1. Tell us a little about your company, the segment of the market it serves, and who you consider to be your “core” users.
Fujifilm Graphic Systems is a division of FUJIFILM North America Corp. and is the nation’s largest distributor of equipment, consumables, and technical service for the graphic communications industry. We have created a comprehensive portfolio of products and provide solutions for workflow, process control, remote monitoring, color standardization, prepress and pressroom products, CTP and plates, proofing, digital printing, and wide-format and we’re uniquely able to bring these products and services together.
We view our “core” users as both offset and screen printers as well as sign, display, and packaging printers and have developed a wide range of solutions.
2. How did you get involved with the company? What is your background before that?
Before joining Fujifilm in August 2006, I spent 23 years at Kodak in various sales and sales management positions for graphic communications products in the US and abroad. My most recent role prior to coming to Fujifilm was director of strategic partnerships, where I was responsible for building and managing business relationships with industry leaders.
3. What do you consider your greatest achievement in this market to be?
In the mid-1990s, I was involved with the introduction of one of the industry’s first thermal CTP plates. I worked with the team on virtually every aspect—from the development of the plate to the creation of the sales strategy to launching the plate into the marketplace.
In our work, we were tasked with understanding what our customers’ requirements were, how this new technology fit with those requirements—and into the industry as a whole. Over time, our efforts helped establish thermal technology as the standard for the industry and I was really proud to have been a part of that.
I feel like I have that opportunity again, as Fujifilm readies for the US launch of the new Fujifilm Digital Inkjet J Press 720. It’s a new technology. It defines and fills a new niche and is something that’s going to change the way printers do business. We know what our customers’ requirements are and know that this new device will meet those requirements and we’re looking forward to the J Press 720 making its debut at Graph Expo 2010 in October.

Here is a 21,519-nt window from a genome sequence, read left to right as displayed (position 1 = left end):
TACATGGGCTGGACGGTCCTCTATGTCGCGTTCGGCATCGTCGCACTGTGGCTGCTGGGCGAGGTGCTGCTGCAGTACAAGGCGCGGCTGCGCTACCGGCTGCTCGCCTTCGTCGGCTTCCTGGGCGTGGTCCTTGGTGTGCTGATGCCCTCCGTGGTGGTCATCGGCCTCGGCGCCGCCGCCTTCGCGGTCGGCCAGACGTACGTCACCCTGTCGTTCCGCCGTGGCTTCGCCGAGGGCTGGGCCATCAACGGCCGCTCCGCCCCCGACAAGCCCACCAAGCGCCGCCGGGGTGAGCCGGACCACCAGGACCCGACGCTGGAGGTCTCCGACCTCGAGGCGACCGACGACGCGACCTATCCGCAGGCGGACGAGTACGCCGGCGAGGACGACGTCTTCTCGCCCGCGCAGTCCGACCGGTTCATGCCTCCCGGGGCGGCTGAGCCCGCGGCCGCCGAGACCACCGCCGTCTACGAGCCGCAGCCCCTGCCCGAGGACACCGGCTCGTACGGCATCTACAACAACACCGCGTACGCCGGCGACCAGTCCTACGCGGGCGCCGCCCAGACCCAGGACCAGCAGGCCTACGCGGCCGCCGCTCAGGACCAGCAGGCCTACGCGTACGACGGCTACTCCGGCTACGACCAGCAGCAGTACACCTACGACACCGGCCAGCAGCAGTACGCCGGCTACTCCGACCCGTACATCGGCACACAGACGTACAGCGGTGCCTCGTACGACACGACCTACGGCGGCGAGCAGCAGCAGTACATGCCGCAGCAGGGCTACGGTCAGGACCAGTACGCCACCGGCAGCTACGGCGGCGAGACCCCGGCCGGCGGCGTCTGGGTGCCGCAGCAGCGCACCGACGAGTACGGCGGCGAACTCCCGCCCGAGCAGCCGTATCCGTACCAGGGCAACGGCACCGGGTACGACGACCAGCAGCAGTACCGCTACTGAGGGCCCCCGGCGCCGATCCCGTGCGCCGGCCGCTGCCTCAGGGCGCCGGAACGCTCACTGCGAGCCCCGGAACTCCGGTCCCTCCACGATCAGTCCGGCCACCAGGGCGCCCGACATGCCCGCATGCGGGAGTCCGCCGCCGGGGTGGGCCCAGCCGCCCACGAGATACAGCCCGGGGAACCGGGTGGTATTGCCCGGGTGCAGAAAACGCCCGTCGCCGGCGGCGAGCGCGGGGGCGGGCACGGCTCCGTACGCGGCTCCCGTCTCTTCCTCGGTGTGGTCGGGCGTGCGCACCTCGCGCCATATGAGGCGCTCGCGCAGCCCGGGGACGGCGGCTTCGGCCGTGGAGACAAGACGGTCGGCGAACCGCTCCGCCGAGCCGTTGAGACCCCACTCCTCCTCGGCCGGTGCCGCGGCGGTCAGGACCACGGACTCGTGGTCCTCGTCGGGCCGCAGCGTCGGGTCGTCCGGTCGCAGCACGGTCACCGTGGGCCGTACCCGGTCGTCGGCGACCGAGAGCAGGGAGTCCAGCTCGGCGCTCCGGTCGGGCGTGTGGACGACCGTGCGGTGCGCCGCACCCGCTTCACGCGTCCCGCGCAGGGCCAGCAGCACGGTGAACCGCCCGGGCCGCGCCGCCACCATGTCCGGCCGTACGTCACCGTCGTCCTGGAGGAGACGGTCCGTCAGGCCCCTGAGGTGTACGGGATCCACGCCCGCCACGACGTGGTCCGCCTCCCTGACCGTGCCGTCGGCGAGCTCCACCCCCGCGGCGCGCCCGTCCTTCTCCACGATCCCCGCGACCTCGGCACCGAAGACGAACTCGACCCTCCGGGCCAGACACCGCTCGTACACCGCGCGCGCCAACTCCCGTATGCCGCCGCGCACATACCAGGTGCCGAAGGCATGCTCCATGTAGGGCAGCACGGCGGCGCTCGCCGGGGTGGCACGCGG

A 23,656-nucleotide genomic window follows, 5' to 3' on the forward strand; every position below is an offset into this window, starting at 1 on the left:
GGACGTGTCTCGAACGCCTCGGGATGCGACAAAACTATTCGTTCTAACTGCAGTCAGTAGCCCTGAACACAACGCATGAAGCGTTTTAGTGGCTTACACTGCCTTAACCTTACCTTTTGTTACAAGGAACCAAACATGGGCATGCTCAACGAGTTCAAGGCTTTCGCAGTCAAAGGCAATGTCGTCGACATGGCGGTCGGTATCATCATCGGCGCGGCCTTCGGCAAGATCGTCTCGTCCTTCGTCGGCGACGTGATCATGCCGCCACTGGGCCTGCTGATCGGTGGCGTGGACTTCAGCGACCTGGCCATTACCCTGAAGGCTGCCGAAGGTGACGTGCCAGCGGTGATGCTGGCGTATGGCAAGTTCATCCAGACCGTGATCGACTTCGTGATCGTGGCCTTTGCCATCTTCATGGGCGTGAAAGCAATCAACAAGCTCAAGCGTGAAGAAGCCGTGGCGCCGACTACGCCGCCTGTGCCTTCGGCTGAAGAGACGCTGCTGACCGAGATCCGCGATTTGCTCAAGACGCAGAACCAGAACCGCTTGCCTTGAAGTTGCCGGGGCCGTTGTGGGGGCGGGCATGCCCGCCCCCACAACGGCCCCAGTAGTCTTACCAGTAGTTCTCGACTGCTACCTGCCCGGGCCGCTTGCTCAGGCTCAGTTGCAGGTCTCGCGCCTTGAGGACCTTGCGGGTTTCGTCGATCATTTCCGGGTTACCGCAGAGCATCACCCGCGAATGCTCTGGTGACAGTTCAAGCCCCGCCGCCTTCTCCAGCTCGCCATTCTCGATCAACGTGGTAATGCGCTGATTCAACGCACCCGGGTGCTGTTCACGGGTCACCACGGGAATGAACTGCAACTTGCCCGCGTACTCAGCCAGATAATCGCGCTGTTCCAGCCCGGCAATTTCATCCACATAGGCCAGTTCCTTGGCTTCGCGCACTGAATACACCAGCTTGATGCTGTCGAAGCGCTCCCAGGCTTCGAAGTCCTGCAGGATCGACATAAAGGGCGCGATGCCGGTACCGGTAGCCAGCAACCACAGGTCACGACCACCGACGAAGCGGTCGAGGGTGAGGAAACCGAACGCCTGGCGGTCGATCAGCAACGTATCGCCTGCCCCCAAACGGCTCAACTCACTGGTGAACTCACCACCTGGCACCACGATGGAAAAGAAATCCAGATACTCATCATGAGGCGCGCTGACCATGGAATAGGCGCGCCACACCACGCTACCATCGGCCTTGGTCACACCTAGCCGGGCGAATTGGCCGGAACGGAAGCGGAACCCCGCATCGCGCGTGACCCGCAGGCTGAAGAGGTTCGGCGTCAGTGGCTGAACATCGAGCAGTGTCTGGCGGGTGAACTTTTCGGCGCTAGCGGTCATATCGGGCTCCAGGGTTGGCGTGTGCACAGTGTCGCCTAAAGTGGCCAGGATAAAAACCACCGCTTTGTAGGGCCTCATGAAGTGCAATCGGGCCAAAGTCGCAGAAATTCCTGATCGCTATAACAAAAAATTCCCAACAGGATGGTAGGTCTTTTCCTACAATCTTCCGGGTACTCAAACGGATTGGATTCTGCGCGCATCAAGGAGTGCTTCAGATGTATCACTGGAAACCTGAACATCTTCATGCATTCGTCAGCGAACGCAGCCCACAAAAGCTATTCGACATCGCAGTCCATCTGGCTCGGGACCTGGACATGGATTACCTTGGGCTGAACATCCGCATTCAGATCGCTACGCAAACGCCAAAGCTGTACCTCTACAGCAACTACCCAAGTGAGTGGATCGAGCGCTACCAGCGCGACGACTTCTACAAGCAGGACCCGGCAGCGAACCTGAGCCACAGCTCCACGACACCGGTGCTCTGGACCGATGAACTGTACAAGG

4. If there was anything you could change, either about your career in regards to the print industry, your company, or the market as a whole, what would it be and why?
There are two things that come to mind. Several years ago, I was fortunate enough to work outside of the US, overseeing the graphic arts business for Kodak in Stockholm, Sweden, as general manager of Nordic Region. After that assignment ended, I had the opportunity to come back to the US or to work in another part of the world on another assignment. I opted to come back to the States. But, given the expansion of our business into a more global market, I think I could have benefited from some additional experience and time abroad.
Secondly, I wish I could’ve stayed more involved in the education side of the graphic arts. My background is in education and I taught graphic arts at both the high school and college levels. While I enjoyed that, I eventually opted to take a sales position with an industry manufacturer. I’ve missed being in the classroom from time to time; it was both exciting and rewarding knowing that I was playing a part in helping students build the right skill set, explaining to them why our industry is such an important one, and preparing them for their future careers.
5. What do you consider the greatest challenge to be for the industry now? Why?
Without a doubt, the greatest challenge for the industry is the economy. The effects of the current economic storm are being felt by manufacturers, printers, and end users alike and everyone is focused on working as efficiently and effectively as possible in an effort to weather this current climate.